Winter weeds such as winter grass and a large range of broadleaf weeds like clover, dandelion and thistle can be very problematic as your lawn finds it harder to out compete them. The trick is to get right onto them as soon as they appear and don’t let them get out of hand or set seed. One year’s seeding is seven years weeding!! There are various weed control sprays available, just make sure they are suited to your lawn. Buffalo owners take note!!

Leaves & Shade

Remove any leaves quickly from your lawn as these restrict light and affect the plants ability to photosynthesise. In shady areas keep the lawn even longer and try to stay off it to avoid stress and damage from wear and tear.

Water

Water far less through winter, and only if your lawn really needs it. Over watering is a complete waste of water, time and money and can often do more harm than good.

Summer Lawn Care

Summer Lawn Care

This is the time of year when Australians really utilise their homes to enjoy the weather. Front and backyards becomes a favourite place for family and friends to gather. You want your lawn to feel good and look good, so here are some helpful tips for the hot summer days ahead.

Mowing

Try not to mow your lawn too short especially during the summer months. Length on the leaf blade will keep your lawn in much better shape. A shorter lawn does not mean it is easier to look after. This is far from the truth. Shorter lawns need alot more watering as the soil is more exposed. Keeping a length on the leaf shades the soil, keeps it cooler and much less exposed for evaporation. Raise your height to at least 40mm and you will notice the difference. It is recommended never mow more than 1/3 of the leaf tip off in any single mowing. If you need to mow more than 1/3, do it in a couple of goes over a few consecutive days taking a little off at a time. The end result will be far better. Does your lawn look ‘white’ after mowing? Check your mower blades, they may need to be sharpened. Blunt blades tend to ‘tear’ the leaf rather than cut, which makes mowing more difficult. So check your mower and sharpen those blades for an easier mow.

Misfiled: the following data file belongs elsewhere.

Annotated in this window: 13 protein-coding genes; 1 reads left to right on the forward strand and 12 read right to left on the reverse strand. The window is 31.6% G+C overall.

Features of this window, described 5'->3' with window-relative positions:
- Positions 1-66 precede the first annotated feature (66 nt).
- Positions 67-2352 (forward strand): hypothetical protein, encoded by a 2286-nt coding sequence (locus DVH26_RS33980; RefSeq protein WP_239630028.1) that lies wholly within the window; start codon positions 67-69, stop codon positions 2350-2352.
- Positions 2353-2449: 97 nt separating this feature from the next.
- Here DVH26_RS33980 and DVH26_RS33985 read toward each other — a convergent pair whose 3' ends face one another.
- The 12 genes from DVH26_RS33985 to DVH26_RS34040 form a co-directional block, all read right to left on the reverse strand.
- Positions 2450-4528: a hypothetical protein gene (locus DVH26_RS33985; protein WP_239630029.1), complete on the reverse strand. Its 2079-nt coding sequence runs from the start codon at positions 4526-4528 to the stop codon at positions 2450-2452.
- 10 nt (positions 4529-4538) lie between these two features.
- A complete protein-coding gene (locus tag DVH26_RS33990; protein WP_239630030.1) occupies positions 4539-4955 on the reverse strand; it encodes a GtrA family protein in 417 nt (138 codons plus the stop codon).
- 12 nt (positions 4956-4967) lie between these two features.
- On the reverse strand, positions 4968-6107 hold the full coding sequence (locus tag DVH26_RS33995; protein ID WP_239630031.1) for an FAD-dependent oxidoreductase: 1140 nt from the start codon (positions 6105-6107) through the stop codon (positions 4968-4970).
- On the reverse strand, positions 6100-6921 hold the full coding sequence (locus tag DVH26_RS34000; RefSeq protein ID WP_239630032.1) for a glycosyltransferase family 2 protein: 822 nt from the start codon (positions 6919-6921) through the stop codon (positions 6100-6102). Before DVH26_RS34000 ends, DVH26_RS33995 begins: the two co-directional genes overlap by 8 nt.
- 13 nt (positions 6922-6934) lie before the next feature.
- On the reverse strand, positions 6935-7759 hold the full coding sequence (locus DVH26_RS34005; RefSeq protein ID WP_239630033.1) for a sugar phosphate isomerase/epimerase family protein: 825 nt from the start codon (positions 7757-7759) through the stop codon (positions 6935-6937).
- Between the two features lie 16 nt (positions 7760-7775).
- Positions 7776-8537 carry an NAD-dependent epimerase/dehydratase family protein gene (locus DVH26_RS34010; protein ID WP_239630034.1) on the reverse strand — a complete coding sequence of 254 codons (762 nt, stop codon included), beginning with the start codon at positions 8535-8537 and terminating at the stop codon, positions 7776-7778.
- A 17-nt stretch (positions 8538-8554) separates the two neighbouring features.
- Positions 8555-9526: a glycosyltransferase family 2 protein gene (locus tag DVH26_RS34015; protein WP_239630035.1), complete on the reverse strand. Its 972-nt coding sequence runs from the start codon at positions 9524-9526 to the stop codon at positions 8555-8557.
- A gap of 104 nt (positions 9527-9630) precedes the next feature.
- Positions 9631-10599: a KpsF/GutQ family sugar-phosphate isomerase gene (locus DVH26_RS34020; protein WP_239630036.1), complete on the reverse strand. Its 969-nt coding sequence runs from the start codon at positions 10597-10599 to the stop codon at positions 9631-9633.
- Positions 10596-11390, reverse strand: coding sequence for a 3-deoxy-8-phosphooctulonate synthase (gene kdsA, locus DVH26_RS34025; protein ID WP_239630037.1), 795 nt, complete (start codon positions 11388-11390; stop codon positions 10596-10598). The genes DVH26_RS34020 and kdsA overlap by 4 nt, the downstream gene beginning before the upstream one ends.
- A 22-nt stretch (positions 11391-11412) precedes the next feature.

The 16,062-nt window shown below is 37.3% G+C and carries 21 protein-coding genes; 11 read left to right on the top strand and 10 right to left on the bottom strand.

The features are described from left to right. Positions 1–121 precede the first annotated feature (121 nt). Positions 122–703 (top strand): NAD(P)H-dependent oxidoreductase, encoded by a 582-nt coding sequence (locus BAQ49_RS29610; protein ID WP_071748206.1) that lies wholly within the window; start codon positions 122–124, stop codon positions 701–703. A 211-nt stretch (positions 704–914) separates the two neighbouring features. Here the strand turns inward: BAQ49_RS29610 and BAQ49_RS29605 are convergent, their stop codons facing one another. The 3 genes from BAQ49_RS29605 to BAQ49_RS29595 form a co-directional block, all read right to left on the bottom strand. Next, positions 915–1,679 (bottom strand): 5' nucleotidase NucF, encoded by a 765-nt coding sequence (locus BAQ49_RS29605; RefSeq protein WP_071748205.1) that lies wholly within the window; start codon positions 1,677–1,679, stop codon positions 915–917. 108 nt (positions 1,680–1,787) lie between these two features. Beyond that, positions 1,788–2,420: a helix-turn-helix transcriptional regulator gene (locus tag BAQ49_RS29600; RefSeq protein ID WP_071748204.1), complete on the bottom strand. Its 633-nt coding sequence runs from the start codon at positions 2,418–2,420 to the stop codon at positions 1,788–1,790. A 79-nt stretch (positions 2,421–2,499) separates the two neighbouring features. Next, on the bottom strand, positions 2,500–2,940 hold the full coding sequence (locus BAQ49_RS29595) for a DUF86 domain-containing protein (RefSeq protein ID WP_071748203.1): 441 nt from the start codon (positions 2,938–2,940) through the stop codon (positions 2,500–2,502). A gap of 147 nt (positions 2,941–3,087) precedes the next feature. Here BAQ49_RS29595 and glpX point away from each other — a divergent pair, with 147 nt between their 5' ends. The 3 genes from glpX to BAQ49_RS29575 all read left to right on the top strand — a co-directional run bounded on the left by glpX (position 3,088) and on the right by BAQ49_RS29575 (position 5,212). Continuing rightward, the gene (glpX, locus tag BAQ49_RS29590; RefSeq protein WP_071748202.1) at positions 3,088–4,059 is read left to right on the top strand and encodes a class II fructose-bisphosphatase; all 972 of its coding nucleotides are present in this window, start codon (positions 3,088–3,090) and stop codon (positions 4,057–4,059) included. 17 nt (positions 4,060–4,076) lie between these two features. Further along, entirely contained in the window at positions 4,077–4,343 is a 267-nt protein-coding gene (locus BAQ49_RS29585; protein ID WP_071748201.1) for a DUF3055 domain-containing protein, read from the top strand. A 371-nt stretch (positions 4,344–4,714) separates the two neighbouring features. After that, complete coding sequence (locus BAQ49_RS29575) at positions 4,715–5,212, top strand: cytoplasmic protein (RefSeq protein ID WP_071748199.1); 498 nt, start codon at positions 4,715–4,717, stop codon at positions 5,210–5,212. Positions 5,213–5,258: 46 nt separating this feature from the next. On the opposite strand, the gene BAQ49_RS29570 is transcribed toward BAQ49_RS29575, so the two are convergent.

Fertilising

Summer fertilising helps your lawn maintain an even growth pattern. Most fertilisers have added minor nutrients, which work to give your lawn the correct balance of nutritional requirements to make you the envy of the street. Fertilising early in the summer season is recommended to help your lawn through the hotter months.  We recommend using a good granular slow release fertiliser such as the Sir Walter Fertiliser, which has high levels of nitrogen for good growth & colour, phosphorous for strong root growth and potassium for metabolism and respiration, plus all the trace elements you lawn needs to stay strong and healthy. Apply the fertiliser at the recommended rate, but in one section of the lawn in a space of 1m x 1m, apply twice the amount. In a few weeks time, if this area has better colour and looks a lot better than the rest of your lawn, fertilise again at the recommended rate. Sometimes your lawn may just need an extra boost, especially if there have been periods of high rainfall which can leech all of the nutrients out of your soil. There are many types of lawn fertiliser available in the market – organic, chemically blended, slow release, liquids just to name a few – but we find the LSA Professional Fertiliser great. It is granular so spreads easily and evenly, has low odour, requires minimal water, doesn’t make the lawn grow crazy overnight and gives an even growth for an extended period of time. So applied at 25-40 grams per square metre in Spring, Summer and Autumn the LSA Professional Fertiliser will keep your lawn in tiptop shape all year round.